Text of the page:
Using the group of 163 Large Cap Value managers I mentioned above, I compared the performance and fees collected from 2005 to 2014 using the standard fees of each fund and using a 0% base fee and 25% performance fee paid over three years. Overall, if the 163 funds used the proposed fee structure, 95% of funds would charge less, and 95% of funds would have earned their investors more over the 10 year period. The chart below shows how asset growth and fees using the performance fee only methodology compare to the current model.g1

This chart breaks out the 163 funds into four groups, with the first quarter having the best performance during the 10 year period. Fee savings are shown on the left axis and the difference in asset growth is shown on the right axis. For the top quarter of managers, using a performance fee only fee structure would have, on average, lowered investor fees by 38% and increased total asset growth by 3.5%. As you can see the results become magnified as we move down to managers with lessor performance. Switching to a performance fee only model would increase the percentage of managers who would outperform their benchmark from 43% to 53%. This is a significant increase, but still leaves something to be desired.


As you can see below, across each performance quartile transitioning to a performance only model would have increased 10 year returns by a meaningful margin. The lines labeled T represent the average performance of the quartile using the current fund fees. The lines labeled GF represent the average performance of each quartile using the performance fee only formula proposed above.g2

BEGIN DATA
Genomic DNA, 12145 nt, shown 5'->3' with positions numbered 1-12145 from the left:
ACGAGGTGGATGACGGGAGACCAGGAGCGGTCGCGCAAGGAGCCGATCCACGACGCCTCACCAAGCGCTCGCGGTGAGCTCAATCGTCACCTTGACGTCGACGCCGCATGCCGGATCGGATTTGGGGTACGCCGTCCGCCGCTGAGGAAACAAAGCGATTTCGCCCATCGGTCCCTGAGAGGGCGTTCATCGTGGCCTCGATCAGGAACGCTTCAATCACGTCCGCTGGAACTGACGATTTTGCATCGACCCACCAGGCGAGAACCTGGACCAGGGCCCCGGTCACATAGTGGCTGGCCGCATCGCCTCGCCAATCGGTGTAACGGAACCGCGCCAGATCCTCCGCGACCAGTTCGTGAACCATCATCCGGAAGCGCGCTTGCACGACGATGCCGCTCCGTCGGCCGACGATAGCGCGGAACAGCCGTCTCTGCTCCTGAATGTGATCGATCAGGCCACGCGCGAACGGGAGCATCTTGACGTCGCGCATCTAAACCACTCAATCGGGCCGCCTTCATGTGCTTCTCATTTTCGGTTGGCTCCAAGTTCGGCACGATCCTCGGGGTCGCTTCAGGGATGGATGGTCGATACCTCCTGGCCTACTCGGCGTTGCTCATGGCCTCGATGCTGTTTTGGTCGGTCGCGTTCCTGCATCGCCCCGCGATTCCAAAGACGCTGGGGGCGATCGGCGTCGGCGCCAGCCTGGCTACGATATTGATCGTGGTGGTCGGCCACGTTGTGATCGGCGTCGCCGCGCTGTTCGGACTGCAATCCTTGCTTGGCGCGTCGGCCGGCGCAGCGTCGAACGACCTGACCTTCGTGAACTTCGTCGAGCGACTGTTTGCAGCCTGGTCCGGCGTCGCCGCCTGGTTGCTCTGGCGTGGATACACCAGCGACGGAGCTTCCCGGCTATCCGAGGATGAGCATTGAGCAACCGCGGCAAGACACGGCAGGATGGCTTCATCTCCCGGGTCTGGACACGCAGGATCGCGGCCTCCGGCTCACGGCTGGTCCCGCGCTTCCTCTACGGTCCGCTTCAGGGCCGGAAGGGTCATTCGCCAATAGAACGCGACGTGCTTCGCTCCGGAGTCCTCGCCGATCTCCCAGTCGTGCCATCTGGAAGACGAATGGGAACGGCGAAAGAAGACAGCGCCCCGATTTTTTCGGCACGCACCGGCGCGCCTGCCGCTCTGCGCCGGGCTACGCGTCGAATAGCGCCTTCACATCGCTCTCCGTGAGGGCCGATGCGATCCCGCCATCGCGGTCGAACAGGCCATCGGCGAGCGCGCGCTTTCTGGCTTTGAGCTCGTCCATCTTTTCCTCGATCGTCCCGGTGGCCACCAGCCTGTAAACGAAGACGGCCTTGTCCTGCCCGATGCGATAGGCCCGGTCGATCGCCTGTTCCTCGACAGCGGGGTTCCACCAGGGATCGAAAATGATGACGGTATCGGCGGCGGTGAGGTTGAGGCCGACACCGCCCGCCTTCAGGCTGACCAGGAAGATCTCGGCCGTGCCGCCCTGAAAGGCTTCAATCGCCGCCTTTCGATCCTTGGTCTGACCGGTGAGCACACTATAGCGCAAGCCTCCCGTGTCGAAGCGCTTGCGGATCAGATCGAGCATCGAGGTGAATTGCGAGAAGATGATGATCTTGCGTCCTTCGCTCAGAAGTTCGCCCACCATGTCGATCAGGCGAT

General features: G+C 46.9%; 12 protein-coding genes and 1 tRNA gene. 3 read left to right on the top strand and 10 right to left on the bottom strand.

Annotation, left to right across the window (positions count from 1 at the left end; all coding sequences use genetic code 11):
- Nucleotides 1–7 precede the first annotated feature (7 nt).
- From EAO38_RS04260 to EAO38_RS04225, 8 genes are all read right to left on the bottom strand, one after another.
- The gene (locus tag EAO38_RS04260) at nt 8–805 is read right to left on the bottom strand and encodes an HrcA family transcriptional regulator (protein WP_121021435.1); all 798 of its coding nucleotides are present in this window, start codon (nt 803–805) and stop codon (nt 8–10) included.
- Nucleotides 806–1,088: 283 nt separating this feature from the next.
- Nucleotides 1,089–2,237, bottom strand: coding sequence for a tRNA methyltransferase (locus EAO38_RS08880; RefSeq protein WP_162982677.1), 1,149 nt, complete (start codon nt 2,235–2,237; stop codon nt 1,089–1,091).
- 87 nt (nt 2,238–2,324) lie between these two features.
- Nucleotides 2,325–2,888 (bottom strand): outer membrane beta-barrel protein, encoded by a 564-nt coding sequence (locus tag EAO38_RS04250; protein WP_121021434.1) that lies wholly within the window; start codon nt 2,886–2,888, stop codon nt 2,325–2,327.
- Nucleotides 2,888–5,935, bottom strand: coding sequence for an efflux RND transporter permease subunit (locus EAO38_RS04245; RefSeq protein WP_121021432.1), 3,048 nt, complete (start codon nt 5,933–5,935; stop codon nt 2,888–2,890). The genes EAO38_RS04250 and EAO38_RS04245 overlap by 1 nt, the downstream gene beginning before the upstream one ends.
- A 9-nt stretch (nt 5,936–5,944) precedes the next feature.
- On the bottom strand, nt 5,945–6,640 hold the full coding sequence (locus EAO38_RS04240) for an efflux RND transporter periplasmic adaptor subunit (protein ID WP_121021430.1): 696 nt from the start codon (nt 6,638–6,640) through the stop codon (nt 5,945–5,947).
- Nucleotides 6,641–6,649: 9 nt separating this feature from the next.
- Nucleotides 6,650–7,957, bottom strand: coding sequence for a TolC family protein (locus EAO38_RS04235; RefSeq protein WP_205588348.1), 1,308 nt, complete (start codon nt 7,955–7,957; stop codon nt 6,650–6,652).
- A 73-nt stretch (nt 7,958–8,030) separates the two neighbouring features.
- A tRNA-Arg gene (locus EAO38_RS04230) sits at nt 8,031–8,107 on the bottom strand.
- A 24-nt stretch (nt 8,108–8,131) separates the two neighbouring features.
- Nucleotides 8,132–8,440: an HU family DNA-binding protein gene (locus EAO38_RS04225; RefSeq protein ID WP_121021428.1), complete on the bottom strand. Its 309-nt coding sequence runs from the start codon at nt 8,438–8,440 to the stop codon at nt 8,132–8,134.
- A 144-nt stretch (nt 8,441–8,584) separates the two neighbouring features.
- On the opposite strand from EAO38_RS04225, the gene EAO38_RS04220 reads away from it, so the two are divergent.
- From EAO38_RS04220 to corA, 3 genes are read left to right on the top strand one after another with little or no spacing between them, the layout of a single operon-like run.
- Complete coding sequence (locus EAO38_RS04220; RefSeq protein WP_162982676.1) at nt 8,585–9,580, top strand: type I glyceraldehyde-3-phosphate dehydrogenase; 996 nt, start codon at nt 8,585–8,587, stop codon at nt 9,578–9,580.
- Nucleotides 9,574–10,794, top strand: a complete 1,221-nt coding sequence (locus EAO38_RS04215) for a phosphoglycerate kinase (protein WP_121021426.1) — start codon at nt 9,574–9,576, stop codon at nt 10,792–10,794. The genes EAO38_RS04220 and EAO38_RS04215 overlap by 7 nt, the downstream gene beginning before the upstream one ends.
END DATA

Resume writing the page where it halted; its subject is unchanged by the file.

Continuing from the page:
There are caveats for manager and client. For the client there are financial constraints as it would currently only be open to qualified investors per SEC rules. For the manager; they would have to assess the reward of providing a product more in line with investor goals and more honestly priced, with the risk of lower revenue and potentially less consistent revenue.


I for one believe in a performance only model as it better aligns the interest of the investor with the interest of the manager and makes compensation commensurate with actually adding value for the client.


Nathan Wallace


2 Replies to “Rethinking Active Management”

  1. Great article. Would this model mean that mediocre managers would be paid mediocre sums and rock-star managers would be paid like rock-stars? And in either case the client would make out better than with traditional fee plans?

    1. As it says in the article, in 95% of cases clients would see more asset growth vs the traditional model. Out of the 163 managers there was one case where the client would pay more for lower performance, AMGIX who is certainly not a rock-star manager. The reason they have higher fees and lower performance is they have violently erratic performance. On two occasions from 2005-2014 they under-performed their benchmark by more than 15%. Conversely, they also beat the benchmark by more than 10% three times.